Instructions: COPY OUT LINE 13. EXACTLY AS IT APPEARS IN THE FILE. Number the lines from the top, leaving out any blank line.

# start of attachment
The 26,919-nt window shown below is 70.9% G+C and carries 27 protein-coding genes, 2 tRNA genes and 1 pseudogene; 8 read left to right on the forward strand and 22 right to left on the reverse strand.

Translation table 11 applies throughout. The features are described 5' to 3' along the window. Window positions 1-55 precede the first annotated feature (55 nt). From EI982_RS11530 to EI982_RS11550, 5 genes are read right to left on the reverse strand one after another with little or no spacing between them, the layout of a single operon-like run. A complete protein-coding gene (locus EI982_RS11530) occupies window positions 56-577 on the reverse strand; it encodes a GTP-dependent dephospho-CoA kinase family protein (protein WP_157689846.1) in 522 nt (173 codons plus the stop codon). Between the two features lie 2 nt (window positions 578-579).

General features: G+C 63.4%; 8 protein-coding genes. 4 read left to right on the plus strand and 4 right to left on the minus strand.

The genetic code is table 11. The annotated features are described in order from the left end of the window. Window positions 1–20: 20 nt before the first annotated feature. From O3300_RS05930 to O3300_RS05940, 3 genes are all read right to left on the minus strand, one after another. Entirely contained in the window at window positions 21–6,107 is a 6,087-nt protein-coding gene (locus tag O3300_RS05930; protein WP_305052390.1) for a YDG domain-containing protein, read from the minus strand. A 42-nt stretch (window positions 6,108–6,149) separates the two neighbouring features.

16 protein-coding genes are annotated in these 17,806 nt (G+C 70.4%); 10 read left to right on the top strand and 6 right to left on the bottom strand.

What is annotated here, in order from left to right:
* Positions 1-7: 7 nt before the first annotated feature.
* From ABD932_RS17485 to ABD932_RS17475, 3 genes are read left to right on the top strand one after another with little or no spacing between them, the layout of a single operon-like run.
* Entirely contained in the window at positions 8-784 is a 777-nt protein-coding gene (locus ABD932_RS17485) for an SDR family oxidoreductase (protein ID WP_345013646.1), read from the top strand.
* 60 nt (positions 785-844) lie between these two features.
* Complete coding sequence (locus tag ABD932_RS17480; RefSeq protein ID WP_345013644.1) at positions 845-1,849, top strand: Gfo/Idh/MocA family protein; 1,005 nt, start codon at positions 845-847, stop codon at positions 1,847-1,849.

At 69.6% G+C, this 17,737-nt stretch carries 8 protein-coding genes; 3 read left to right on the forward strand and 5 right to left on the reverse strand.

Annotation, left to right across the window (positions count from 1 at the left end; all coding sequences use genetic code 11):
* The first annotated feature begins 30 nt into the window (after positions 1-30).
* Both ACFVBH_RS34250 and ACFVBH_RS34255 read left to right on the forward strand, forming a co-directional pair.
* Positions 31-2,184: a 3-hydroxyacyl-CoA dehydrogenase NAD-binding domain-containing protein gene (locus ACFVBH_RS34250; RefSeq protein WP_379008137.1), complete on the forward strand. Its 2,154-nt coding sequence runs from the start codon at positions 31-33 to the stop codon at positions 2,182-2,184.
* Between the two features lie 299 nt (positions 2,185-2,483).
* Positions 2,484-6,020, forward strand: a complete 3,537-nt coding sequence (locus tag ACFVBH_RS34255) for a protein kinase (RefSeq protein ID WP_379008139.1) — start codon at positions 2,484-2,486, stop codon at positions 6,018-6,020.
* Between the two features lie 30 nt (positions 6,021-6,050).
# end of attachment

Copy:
Annotation, left to right across the window (positions count from 1 at the left end; all coding sequences use genetic code 11):